Since December 1940 I was adjutant of the 1st Polish Parachute Brigade Group. In March 1944 I became a parachute instructor in the south of England. In July 1944 I was recalled to the Brigade Headquarters and was appointed to be the Brigade Air Liason Officer. Voluteering for action I became the stick commander of the 1st Brigade staff group with whom General Sosabowski parachuted. After landing I became officer for special duties to the General.
FLIGHT TO ARNHEM:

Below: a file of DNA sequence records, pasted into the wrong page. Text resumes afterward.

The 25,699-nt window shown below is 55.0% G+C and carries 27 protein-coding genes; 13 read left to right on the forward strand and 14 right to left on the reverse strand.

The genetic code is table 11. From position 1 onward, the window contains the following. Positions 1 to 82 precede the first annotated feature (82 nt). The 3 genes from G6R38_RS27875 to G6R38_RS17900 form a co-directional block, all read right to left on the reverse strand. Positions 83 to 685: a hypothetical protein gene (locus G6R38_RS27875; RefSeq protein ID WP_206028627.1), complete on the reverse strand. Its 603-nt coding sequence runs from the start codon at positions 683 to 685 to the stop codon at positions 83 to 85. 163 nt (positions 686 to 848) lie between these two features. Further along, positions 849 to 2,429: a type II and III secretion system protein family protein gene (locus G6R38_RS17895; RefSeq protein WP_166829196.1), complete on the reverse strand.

It was 14.15 pm. Finally we are flying. And for Arnhem, 127 km behind the front line of the Allied ground forces. During the aircraft drill which I had to carry out with the stick I commanded, I still didn't believe we shall fly. Already so many times we were hanging up our containers with the heavy weapons and addional ammunition into the loading chambers of our Dakota and so many times we were entering our Dakota. But always came the order: come out of the aircraft. The operations were delayed and cancelled. The ground forces could get along without our help.I still remmeber all the detailed and lenghty preparations, the orders for every parachute action with a minute by minute accuracy for all previous operations with code names. As a thick fog covered the Midlands and also the Dutch droppingzoness, already since three days we were waiting on our airfields in the Grantham area, expecting to recieve at any minute the order to take off. We all were already over-exerted. From beginning of August, for seven long weeks we were preparing operations. Before, the whole July, we were carrying out parachute exercises. Now in particular, the continued delaying of the take off's, hour by hour or from one day to the next day, and finally the calling off of the operations, all this got on our nerves. Because of the necessity to keep secret the planned operations, the paratroppers were not allowed to leave their quarters. This was more then a kind of confinement.This seven weeks waiting was nearly mental torture, it was in fact nerve-racking. In the last days the tention was growing. Some soldiers couldn't stand it any longer. There were unexplicable accidents, there was refusal and one suicide.This time, by order of the 1st British Airborne Division the parachute serials of our Brigade Group had to fly on the the third day of the operation. There was planned only one lift per day. On the last operationbefore - in the Normandy invasion - there were two lifts in one day. The concentration of forces during an airborne operation is an indispensable factor of a successfull airborne landing. The jump on the third day of the operation was for us a very nasty disappointment. Only the first landing, on the first day, assures the greatest trump, the surprise to the airborne forces. For the second day, especially for the third lift the enemy is allready prepared. Immediatly he gathers all disposable reinforcements and assembles the whole anti-aircraft artillery from the neighbouring areas, forming a tight artillery cordon around the object of the airborme forces. The Germans know all about war and, in particular, about airborne operations. They will wait for us on the dropping ground. We shall have to land on top of their guns. This supposition was strengthened by the rumors that our second glider serial has been destroyed during landing on the third day of the operation. That happend already two days ago.